Institutional ESG Investing Can Bring Tough Reporting Questions

Highlights from a new Natixis survey suggest reporting challenges continue to rank as top hurdle for institutions implementing ESG programs; this includes the concern that public companies may be “greenwashing” reported data to enhance their public image.

A new cut of data shared by Natixis Investment Managers is based on a broad survey of 500 institutional investors, including managers of corporate and public pension funds, foundations, endowments, insurance funds and sovereign wealth funds.

Among other findings, the survey results show these large-scale investors are embracing greater use of environmental, social and governance (ESG) investing programs—wherein the decision whether to invest in a given company or security directly weighs factors such as upstream or downstream environmental waste, resource scarcity, the present and future impact of global warming, the embrace of corporate best practices, and many other potential elements which advocates say directly impact the long-term performance of companies.

The Natixis research shows 45% of institutional investors feel it is difficult to measure and understand financial versus non-financial performance considerations when establishing ESG programs. Some of their concern may be based on the criticism received by CalPERS and the New York City pension funds following fairly enthusiastic ESG implementation and fossil fuel divestment efforts. However, the Department of Labor (DOL) and other regulators and resources have offered extensive guidance on the topic as it pertains to retirement plans, it should be noted.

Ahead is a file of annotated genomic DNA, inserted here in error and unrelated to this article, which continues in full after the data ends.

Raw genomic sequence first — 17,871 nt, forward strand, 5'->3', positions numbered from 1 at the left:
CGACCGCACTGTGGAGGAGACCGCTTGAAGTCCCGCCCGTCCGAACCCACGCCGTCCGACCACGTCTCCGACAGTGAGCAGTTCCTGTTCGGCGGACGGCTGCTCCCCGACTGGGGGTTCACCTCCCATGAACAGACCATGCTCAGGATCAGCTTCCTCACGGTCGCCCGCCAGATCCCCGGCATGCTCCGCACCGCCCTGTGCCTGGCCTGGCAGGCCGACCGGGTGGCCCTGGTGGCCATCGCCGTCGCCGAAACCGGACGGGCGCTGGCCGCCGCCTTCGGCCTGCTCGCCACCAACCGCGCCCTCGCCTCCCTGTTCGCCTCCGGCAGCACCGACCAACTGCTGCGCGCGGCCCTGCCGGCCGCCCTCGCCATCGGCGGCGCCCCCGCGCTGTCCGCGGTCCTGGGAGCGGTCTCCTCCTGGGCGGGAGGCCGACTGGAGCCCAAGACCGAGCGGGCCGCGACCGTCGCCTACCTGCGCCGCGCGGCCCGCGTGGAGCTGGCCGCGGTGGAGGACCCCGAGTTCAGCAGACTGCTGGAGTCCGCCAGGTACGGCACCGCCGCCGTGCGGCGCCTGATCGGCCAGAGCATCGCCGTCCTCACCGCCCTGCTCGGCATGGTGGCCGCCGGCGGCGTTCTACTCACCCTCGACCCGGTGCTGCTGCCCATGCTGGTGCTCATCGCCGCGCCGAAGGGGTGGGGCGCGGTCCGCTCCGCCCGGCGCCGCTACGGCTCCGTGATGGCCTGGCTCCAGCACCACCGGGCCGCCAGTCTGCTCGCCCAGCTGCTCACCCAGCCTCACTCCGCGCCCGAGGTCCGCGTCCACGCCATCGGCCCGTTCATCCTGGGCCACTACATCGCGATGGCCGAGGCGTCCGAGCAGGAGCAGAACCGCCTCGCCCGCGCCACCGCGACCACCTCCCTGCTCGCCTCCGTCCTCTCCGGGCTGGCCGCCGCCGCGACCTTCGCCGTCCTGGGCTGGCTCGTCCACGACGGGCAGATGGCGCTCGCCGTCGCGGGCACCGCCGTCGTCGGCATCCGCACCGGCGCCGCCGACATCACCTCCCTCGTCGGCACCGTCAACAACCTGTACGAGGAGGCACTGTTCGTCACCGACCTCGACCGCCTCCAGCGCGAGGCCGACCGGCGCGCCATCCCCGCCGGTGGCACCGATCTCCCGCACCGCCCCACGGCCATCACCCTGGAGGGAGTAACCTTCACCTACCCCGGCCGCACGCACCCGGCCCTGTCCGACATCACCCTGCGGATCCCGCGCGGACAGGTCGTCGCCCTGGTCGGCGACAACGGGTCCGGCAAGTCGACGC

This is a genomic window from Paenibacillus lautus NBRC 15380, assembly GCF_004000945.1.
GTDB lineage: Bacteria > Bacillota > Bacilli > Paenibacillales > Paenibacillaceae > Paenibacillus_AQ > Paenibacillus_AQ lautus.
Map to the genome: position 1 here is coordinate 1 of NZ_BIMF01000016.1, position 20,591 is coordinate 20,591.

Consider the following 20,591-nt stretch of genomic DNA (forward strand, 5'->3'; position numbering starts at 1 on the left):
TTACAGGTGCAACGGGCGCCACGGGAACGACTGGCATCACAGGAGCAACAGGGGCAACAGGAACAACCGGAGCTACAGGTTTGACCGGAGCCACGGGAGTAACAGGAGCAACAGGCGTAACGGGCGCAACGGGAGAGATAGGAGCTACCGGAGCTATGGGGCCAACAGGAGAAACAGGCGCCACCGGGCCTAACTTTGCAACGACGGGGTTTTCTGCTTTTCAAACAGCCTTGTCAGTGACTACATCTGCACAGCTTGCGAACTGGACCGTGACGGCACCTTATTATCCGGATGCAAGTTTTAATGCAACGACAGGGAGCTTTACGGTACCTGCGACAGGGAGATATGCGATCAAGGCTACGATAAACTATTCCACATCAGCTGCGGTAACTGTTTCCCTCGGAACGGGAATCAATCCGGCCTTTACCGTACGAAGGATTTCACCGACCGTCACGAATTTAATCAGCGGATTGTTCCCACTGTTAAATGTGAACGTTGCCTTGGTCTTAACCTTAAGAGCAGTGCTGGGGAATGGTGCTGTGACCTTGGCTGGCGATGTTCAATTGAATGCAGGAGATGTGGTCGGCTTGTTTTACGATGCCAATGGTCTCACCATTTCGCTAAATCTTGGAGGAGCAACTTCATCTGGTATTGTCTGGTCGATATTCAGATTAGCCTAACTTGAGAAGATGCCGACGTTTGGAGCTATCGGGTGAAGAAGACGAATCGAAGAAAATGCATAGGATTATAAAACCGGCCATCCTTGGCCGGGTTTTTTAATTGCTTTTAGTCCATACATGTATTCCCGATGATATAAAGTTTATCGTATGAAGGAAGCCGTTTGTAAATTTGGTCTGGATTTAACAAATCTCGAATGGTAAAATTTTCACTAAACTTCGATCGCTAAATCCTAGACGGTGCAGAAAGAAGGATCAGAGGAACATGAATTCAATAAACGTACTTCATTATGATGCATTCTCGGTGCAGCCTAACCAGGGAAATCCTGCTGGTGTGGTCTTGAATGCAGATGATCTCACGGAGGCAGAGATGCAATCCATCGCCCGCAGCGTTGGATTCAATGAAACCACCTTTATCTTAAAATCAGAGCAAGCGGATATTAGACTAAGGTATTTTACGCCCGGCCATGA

Shared by fewer investors but perhaps even more concerning is the fear that publicly owned companies may be “greenwashing” reported data to enhance their image from the ESG investing perspective, cited by 37% in the survey pool. This is the same number that cited concern about a general lack of transparency and standardization by companies when it comes to reporting ESG-related information for the purposes of securities disclosures.

The research further shows slightly more than a quarter feel concerned about a lack of third-party-reported data—almost exactly the same as the number who are concerned about how ESG trends “may not play out in the long-term.” Important to note, the firm says, in a 2016 edition of a similar survey, 42% of institutions cited difficulty measuring performance as the biggest challenge of ESG investing. So it seems those who favor greater use of ESG are making some slow progress in winning over the world’s largest public and private investors.

Among those already embracing ESG themes, Natixis finds institutions describe their approach to ESG investing as follows: Negative/exclusionary screening (36%); full ESG integration (26%); impact/activist investing (21%); thematic investing (14%); we do not incorporate ESG factors (40%).

The full survey results are here.